Penn State drops homecoming 'king and queen' titles, changes to gender-neutral term

Students at Penn State University will no longer be able to say they are the homecoming queen or king – instead the titles have become gender-neutral so as to be "welcoming to all."

PSU’s 2018 Homecoming Executive Committee and Royalty Committee – instead of honoring one man and one woman through campus popular vote – will now give two students “regardless of their gender, gender identity, and/or gender expression” the title of “Guide State Forward Award” winner, selected by a faculty-staff panel to represent the senior class, according to a press release.

“Recognizing Penn State’s continued dedication toward diversity, equity, and inclusion, these changes challenge us to expand our understanding of sexual and gender diversity and extends a welcome that other universities and institutions have been doing for some time," PSU LGBTQA Student Resource Center Director Brian Patchcoski said

The move received mixed reactions from students.

“I think it’s a great idea, especially since there’s a lot of people who identify no longer as just male or female,” student Rhea Singh told 6 News.

But Melanie Kovacs told FOX 56 it was "tradition to have a king and a queen."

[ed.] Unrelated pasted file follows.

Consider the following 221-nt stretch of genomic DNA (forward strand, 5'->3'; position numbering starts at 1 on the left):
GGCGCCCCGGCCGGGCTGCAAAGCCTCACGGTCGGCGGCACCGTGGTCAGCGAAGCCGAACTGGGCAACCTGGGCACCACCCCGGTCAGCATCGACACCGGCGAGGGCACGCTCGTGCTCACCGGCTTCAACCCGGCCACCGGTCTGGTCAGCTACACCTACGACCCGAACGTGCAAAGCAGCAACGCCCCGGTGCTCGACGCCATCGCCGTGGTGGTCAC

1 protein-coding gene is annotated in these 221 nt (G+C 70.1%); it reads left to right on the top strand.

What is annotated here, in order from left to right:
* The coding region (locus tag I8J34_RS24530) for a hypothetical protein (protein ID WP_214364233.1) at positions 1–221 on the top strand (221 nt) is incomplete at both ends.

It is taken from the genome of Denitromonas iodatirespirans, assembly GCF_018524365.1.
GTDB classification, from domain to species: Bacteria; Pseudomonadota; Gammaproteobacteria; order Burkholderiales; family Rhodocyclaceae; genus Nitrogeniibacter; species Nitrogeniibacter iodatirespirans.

This year’s homecoming executive director, Ally Berden, said the move is about “embracing the whole person and the unique experiences and backgrounds of each Penn Stater.”

Penn State’s Gender Equity Center Programming Coordinator, Jennifer Pencek, said she appreciates the “more openly inclusive” process that “allows a variety of Penn State students to participate and be honored…”

After getting the list down to 10 candidates, Penn State officials said the two chosen winners “once known as ‘King and Queen’” could be the traditional man and woman, or two men, two women, two transgender students or any combination.

“We can’t say ‘We Are’ and exclude part of our community. The decision of the Homecoming Committee to insure Homecoming is open and welcoming to all is commendable, a true 'We Are' event,” said Paul Clifford, CEO of the Penn State Alumni Association.